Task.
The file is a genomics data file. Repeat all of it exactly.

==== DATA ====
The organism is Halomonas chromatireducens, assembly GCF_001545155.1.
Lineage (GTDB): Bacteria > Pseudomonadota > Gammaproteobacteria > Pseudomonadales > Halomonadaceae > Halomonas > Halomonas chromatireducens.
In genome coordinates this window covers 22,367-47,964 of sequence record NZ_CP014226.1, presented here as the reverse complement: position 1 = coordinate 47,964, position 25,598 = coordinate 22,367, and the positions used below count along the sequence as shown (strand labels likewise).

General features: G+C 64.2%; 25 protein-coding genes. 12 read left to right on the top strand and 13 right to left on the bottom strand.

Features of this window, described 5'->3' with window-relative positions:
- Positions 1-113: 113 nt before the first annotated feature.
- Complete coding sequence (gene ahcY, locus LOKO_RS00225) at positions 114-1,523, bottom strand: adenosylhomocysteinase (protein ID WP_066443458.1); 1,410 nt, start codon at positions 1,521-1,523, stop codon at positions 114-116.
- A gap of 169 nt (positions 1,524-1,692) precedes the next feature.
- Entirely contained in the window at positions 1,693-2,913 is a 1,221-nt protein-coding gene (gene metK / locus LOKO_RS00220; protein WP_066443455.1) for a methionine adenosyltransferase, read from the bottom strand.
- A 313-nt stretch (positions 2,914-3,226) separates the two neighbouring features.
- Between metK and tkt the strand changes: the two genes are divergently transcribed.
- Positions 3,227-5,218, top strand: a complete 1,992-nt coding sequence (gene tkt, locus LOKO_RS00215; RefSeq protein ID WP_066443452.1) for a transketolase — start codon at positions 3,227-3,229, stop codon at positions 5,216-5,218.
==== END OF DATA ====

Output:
The organism is Halomonas chromatireducens, assembly GCF_001545155.1.
Lineage (GTDB): Bacteria > Pseudomonadota > Gammaproteobacteria > Pseudomonadales > Halomonadaceae > Halomonas > Halomonas chromatireducens.
In genome coordinates this window covers 22,367-47,964 of sequence record NZ_CP014226.1, presented here as the reverse complement: position 1 = coordinate 47,964, position 25,598 = coordinate 22,367, and the positions used below count along the sequence as shown (strand labels likewise).

General features: G+C 64.2%; 25 protein-coding genes. 12 read left to right on the top strand and 13 right to left on the bottom strand.

Features of this window, described 5'->3' with window-relative positions:
- Positions 1-113: 113 nt before the first annotated feature.
- Complete coding sequence (gene ahcY, locus LOKO_RS00225) at positions 114-1,523, bottom strand: adenosylhomocysteinase (protein ID WP_066443458.1); 1,410 nt, start codon at positions 1,521-1,523, stop codon at positions 114-116.
- A gap of 169 nt (positions 1,524-1,692) precedes the next feature.
- Entirely contained in the window at positions 1,693-2,913 is a 1,221-nt protein-coding gene (gene metK / locus LOKO_RS00220; protein WP_066443455.1) for a methionine adenosyltransferase, read from the bottom strand.
- A 313-nt stretch (positions 2,914-3,226) separates the two neighbouring features.
- Between metK and tkt the strand changes: the two genes are divergently transcribed.
- Positions 3,227-5,218, top strand: a complete 1,992-nt coding sequence (gene tkt, locus LOKO_RS00215; RefSeq protein ID WP_066443452.1) for a transketolase — start codon at positions 3,227-3,229, stop codon at positions 5,216-5,218.